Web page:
Science hurts

After an unplanned scientific experiment I conducted this morning while cleaning out a pantry cupboard, I recorded the following observations:

-Cheeze-Its™ brand snack crackers decay in a non-exponential fashion, with a half-life of roughly 18 months from time of initial unsealing.

-When smashing one’s head forcefully into an open cabinet door to the extent that stars and birds become visible, said stars and birds revolve around the victim’s head in acounter-clockwise orbit, rather than a clockwise pattern as commonly depicted in both classic and contemporary cartoons1.

  1. see also: Tunes, Looney; anvils.
posted 8/29/09 at 10:08am to Science!, Slightly Too Long For Twitter · 0 replies · permalink

“An experiment to put pressure on the eye”


I tooke a bodkine gh & put it betwixt my eye & [the] bone as neare to [the] backside of my eye as I could: & pressing my eye [with the] end of it (soe as to make [the] curvature a, bcdef in my eye) there appeared severall white darke & coloured circles r, s, t, &c. Which circles were plainest when I continued to rub my eye [with the] point of [the] bodkine, but if I held my eye & [the] bodkin still, though I continued to presse my eye [with] it yet [the] circles would grow faint & often disappeare untill I removed [them] by moving my eye or [the] bodkin.

If [the] experiment were done in a light roome so [that] though my eyes were shut some light would get through their lidds There appeared a greate broade blewish darke circle outmost (as ts), & [within] that another light spot srs whose colour was much like [that] in [the] rest of [the] eye as at k. Within [which] spot appeared still another blew spot r espetially if I pressed my eye hard & [with] a small pointed bodkin. & outmost at vt appeared a verge of light.

[illustration and text From Isaac Newton’s handwritten notebook essay ‘Of Colours’, c. 1666]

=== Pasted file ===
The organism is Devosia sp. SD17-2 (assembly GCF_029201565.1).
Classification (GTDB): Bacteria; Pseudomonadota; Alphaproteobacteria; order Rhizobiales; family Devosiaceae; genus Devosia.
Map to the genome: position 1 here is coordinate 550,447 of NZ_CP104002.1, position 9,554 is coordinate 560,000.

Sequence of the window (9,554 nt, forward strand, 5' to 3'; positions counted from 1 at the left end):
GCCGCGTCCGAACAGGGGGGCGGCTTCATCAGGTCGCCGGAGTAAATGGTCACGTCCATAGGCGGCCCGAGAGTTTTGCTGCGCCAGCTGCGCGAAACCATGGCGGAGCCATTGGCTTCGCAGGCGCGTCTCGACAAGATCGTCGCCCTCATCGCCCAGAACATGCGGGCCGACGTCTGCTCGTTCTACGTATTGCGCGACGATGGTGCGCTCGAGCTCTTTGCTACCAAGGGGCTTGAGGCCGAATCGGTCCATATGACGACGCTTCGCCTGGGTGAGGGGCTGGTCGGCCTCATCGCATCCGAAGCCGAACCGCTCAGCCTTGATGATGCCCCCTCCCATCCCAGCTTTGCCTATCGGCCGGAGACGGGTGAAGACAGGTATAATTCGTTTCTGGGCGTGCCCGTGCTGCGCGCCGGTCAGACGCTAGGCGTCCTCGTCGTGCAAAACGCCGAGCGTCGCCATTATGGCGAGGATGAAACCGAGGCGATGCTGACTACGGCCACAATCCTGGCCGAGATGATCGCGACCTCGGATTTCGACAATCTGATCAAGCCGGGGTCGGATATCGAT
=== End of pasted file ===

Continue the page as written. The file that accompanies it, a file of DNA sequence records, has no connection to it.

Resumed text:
I cannot even apply eyedrops without flinching, and Isaac Newton willingly stuck a bodkin1 into his eye socket and rubbed it around, just to see what would happen.

We all celebrate Newton as a genius, but if you dig a little deeper you’ll find that he was also the height of 17th century whatthefuckery.

  1. The kind of bodkin which was likely, in Newton’s time, a long and blunt needle used as a hairpin. Think of it as the equivalent of jamming a modern butter knife into your eye. Yeah.
posted 8/6/09 at 3:33pm to History, Science!, WTF? · 8 replies · permalink

Sector 7G

Slouching towards Bethlehem is a photo essay by Martin Miller on The Manhattan Project — J. Robert Oppenheimer’s program to develop the first nuclear weapon.

All I could think of when I saw this photo is that it’s what Homer Simpson’s workstation would look like in real life.

(via David Kaneda)

posted 7/15/09 at 9:32am to Geekery, Science! · 1 reply · permalink


Blown glass bottle, Roman, circa 1st century CE

For that awesome artifact-digger-upper @bsheepies.

posted 5/29/09 at 3:20pm to Art, Photography, Random, Science! · 0 replies · permalink

Intellectual infrastructure

On his DotEarth blog at the NYT, Andrew Revkin talks about the need to rebuild the nation’s intellectual infrastructure as part of the growing call to center an economic revival around so-called “green jobs”.

Rebuilding the actual physical infrastructure is all well and good, he argues, before going on to declare that so far there is very little public talk about the massive spending on non-defense research and development that would be required to make such a “green” economic revival possible.

His points all make complete sense; yes, money alone will not help the technical problems and yes, we need to reestablish science as a pillar of our educational system.

Yet with many research universities facing massive devaluations of their endowments and higher education becoming less affordable (if not impossible) for even many upper-middle-class families, I wonder if there will be enough properly educated domestic brainpower to even conduct the amount of R&D Revkin calls for.

At the risk of being called a socialist1, I don’t see any reason why part of an economic recovery plan can’t include federal grants for college students who pursue science degrees related to the green technologies being tapped as the key to an economic turnaround. That’s not to say that other fields aren’t as important, but if we’re collectively agreeing that we’re fundamentally behind in R&D in the green science we’re depending on to pull us out of recession, shouldn’t we be enabling the intellectual infrastructure by actually getting students into research programs?

  1. It certainly wouldn’t be the first time.
posted 12/11/08 at 11:36am to Our Doomed Planet, Politics, Science! · 1 reply · permalink